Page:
Voting From Abroad Can Be Complicated, But This Texan Says It’s Worth The Effort

The sounds of Texas.

By Joy Diaz & Caroline CovingtonOctober 9, 2020 3:00 pm, , , ,

Asa Cotterman is a Texan living 5,000 miles away from home, in Buenos Aires, Argentina. This year, he’s determined to vote, but doing so has become more complicate than he’d expected. Aside from the language barrier, Cotterman has had to negotiate stalled postal services in Argentina and the United States because of the pandemic, as well as complicated rules for submitting a backup ballot in case there are issues with his first one. And paying for shipping to make sure the ballot gets to election officials in time can be costly – upwards of a couple hundred dollars in Argentine currency, he says. But it matters to him because millions of Americans live and work abroad; they represent about 3% of the total vote, but Cotterman says few actually participate.

(Here’s guidelines on how to vote while abroad from the Association of Americans Resident Overseas.)

“You fill out a form online, and then they send you your ballot, and then you’re supposed to fill out the ballot and mail it back. However, the post office here in Argentina is very slow, in addition to extreme mail delays in the United States. Often times mail doesn’t even arrive.”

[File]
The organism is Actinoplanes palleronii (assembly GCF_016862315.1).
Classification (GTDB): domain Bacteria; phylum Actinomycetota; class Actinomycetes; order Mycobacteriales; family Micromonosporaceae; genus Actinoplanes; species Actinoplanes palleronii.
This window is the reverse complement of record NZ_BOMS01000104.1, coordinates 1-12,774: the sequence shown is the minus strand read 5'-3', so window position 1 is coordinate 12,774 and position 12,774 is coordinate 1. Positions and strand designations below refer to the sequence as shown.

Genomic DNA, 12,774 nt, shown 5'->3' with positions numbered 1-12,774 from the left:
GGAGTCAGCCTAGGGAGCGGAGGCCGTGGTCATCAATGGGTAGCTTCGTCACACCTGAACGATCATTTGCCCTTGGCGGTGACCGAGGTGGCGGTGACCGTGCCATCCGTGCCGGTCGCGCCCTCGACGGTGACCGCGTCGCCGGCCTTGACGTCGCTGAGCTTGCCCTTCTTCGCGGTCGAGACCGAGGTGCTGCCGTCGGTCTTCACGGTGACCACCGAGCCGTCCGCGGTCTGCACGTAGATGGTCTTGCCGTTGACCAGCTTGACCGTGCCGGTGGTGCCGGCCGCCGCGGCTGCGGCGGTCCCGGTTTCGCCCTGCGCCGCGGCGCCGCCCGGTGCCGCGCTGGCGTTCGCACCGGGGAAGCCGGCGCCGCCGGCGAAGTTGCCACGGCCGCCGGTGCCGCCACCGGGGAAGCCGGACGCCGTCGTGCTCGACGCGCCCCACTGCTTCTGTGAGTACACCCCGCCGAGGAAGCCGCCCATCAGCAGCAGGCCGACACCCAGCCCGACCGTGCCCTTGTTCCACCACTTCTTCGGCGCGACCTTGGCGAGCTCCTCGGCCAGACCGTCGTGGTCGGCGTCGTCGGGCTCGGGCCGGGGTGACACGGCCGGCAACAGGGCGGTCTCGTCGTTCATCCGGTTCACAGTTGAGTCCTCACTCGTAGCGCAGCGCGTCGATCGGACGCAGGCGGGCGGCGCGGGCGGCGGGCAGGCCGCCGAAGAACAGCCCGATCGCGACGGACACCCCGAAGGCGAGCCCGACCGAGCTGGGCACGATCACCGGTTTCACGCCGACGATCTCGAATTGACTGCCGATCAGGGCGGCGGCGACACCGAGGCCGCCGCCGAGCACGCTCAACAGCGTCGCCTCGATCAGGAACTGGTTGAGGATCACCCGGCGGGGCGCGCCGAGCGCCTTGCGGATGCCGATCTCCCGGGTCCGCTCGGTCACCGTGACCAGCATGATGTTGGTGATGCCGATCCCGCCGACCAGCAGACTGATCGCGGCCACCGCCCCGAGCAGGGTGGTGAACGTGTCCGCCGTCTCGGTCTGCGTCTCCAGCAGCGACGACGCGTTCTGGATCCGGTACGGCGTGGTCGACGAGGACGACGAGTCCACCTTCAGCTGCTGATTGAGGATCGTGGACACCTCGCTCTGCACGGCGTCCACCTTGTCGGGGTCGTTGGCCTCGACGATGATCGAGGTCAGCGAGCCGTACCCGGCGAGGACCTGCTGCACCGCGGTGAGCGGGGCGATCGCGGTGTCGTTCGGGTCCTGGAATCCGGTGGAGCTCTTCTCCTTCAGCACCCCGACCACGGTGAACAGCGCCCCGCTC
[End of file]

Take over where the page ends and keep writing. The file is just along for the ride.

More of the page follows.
Asa Cotterman at Machu Picchu in Peru.

“There’s a backup ballot process, but it’s incredibly complicated. … I couldn’t find a printing service that could feed this A4 envelope into their printer. You have to go to like a special print studio, like the type that might, you know, print a whole lot of leaflets or signage. So, you have to contract a print studio to print a single envelope for you.”


“I’ve managed the Spanish, I’ve managed the PDF files and all the weird registration and the strange instructions sent to me by the government. Now, during COVID quarantine in Buenos Aires, where the mail is largely shut down, I have to find a way to get this sent to Texas registrar – the county voter registrar.”


“If this ballot arrives and I have done something wrong, like filled out the date wrong, or if they just don’t like my signature because it has changed over time … then the whole thing was a waste. I imagine most people will give up unless they are extremely motivated.”

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